Following the German invasion of Denmark and Norway on 9 April 1940, the numerically inferior Norwegian army retreated northwards to continue the fight. Within a couple of weeks, the hard-pressed Norwegians were reinforced by British and French forces.
The Luftwaffe units included Kampfgeschwader 26, which during the early stages of the campaign was based at Stavanger-Sola. However, due to the range involved, the bombers had to be redeployed further north. The Norwegian military airfield at Værnes near Trondheim had been captured on 9 April, but was unusable due to wet and muddy runways. Instead, the He 111s of KG 26 were temporarily based at Lake Jonsvattnet. However, by 17 April, the thawing ice rendered Jonsvattnet unsafe for further operations. No fewer than 200 Norwegian carpenters were enrolled to construct a wooden, planked runway at Værnes.
By early May, there was heavy fighting around the strategically important town of Narvik. Luftwaffe bombers attacked Allied forces at Narvik, through which Swedish iron ore — vital for the German war machine — was shipped to Germany. During the morning of 15 May, six He 111s of KG 26 took off from Værnes, the target being Allied shipping in Narvik harbour.
Four were intercepted by three Fleet Air Arm Skuas belonging to Red Section of 800 Squadron, launched from HMS Ark Royal to protect shipping at Tjeldsund and Harstad. After just a few minutes in the air, the Skua crews observed four He 111s in loose formation over Lake Hartigvann. The Luftwaffe bombers were attacking Bjerkvik, where Allied forces had landed two days earlier.
Upon spotting the quartet of Heinkels, the Skua crews attacked. The Luftwaffe bombers tightened formation and climbed towards the cloud cover. It seemed as if the Heinkels deposited their bombs into the sea while flying on a southerly course. Several minutes later, a solitary He 111H, 1H+DN, appeared, dropping its bombs on ships in Narvik harbour. The Skuas attacked the He 111 over the Herjangsfjorden. The German crew of pilot Uffz Siegfried Blume, observer Fw Karl Grube, radio operator Uffz Helmut Benninghof and flight engineer Uffz Werner Wamser escaped uninjured, though their aircraft was badly damaged.
The inhospitable terrain in the border area between Norway and Sweden, seemingly stretching to infinity, did not appear to offer many chances for a successful forced landing. Ahead, though, was Lake Sitasjaure, about a kilometre inside Sweden, where the icy surface had begun to thaw. Blume executed a textbook belly landing close to the shore, the crew exiting through the right-hand escape hatch in the nose. They walked westwards back into Norway towards Skjomen, where they had seen a few houses. However, they were captured by Polish soldiers, and sent to Canada as prisoners of war.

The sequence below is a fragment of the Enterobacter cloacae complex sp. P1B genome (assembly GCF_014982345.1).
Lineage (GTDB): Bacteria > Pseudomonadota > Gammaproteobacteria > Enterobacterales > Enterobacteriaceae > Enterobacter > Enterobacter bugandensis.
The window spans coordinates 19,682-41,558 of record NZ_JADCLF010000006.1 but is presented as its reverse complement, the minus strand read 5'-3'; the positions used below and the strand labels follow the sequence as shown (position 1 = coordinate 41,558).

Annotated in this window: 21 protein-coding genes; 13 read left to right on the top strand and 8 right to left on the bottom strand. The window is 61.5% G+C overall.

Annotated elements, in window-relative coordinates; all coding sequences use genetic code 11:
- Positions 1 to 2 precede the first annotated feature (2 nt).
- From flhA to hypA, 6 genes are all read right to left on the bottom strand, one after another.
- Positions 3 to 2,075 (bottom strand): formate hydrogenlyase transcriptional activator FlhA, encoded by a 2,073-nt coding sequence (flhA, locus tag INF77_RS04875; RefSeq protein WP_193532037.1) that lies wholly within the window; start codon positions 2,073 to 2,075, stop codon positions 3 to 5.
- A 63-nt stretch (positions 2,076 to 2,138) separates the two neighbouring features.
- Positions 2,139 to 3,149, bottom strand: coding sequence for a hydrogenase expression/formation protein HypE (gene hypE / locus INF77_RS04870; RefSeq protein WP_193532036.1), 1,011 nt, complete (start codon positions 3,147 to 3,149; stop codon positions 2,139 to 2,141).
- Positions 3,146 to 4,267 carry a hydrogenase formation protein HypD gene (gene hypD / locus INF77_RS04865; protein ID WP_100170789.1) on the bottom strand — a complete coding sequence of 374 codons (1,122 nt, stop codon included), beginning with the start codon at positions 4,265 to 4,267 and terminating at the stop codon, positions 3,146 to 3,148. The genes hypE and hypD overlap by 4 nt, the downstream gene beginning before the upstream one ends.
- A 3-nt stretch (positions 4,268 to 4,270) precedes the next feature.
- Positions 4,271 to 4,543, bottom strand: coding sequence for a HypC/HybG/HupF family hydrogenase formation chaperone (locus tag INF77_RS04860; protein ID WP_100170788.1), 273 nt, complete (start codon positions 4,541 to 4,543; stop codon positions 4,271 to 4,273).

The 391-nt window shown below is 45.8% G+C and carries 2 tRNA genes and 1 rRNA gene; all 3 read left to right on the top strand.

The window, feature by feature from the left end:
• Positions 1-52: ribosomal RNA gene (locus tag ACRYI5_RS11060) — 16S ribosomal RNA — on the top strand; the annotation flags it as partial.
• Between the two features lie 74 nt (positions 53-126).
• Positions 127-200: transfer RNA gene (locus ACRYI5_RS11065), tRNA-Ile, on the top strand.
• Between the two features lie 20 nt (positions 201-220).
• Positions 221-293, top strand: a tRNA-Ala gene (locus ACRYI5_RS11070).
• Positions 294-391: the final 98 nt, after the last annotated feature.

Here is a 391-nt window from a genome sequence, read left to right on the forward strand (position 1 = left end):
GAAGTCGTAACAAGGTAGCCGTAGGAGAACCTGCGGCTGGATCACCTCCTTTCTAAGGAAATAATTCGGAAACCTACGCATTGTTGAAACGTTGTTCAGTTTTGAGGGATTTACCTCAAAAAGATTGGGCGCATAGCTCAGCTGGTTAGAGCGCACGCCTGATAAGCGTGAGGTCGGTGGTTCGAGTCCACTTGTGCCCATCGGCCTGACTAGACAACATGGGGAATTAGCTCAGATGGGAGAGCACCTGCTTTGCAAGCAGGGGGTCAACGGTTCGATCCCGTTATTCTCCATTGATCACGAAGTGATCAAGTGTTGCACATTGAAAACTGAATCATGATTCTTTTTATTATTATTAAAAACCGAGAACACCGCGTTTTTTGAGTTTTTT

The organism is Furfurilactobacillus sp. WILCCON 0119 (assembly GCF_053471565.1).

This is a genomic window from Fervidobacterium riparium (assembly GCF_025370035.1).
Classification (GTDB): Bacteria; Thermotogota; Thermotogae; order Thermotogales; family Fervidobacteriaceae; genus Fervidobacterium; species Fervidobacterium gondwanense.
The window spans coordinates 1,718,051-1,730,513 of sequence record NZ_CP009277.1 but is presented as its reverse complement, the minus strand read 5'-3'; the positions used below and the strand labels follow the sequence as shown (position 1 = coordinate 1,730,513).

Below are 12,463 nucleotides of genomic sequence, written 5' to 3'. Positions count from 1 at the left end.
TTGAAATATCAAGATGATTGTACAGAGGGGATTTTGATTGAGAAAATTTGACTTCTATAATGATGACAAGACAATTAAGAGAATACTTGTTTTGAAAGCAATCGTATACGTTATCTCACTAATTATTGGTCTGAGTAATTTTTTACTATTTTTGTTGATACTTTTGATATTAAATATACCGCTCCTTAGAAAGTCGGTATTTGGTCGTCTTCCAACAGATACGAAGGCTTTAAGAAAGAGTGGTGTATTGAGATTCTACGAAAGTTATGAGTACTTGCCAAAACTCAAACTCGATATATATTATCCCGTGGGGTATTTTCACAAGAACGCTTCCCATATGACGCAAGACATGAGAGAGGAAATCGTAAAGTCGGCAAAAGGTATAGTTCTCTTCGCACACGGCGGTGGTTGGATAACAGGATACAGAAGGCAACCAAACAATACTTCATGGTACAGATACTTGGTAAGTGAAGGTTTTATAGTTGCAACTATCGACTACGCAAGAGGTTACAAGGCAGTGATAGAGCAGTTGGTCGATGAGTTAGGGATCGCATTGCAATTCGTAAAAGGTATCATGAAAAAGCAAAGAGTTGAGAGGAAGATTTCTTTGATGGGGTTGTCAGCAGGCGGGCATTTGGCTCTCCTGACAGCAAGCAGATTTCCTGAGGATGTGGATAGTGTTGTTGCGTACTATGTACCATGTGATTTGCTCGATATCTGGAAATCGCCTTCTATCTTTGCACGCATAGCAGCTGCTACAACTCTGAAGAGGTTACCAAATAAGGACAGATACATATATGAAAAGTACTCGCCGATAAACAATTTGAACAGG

The wreck was discovered by the Swedish authorities on 22 May and examined, several bullet holes being observed. Due to the inaccessibility of the crash site, the wreck was left at Sitasjaure. Soon afterwards, the Heinkel was dragged onto the shore and left to the elements. Through the years, ‘souvenir hunters’ slowly stripped the He 111.
During 1977 the Heinkel, along with the wrecks of a Junkers Ju 88 and a Messerschmitt Bf 110D-0 in northern Swedish Lapland, was claimed by a serving police officer at Kiruna, Roine Nordström, according to the law relating to lost property. Nordström intended to recover all three aircraft, for the purpose of offering them to a Swedish aviation museum. Sadly, Swedish interest was non-existent, which resulted in both the Ju 88 and Bf 110 being sold to Germany. The He 111 was deemed beyond rescue and thus of no interest.
Bengt Hermansson contacted Nordström in 2005 regarding the possibility of recovering the Heinkel. By this time, ownership of the wreck had been transferred by Nordström to Swedish enthusiast Magnus Löwenstein, who was more than happy to donate the He 111 to the FLC. However, the recovery had to be approved by the Swedish provincial authorities. Following a year-long investigation, they saw no problem with it going ahead. In the autumn of 2005, the wreck was visited for close inspection.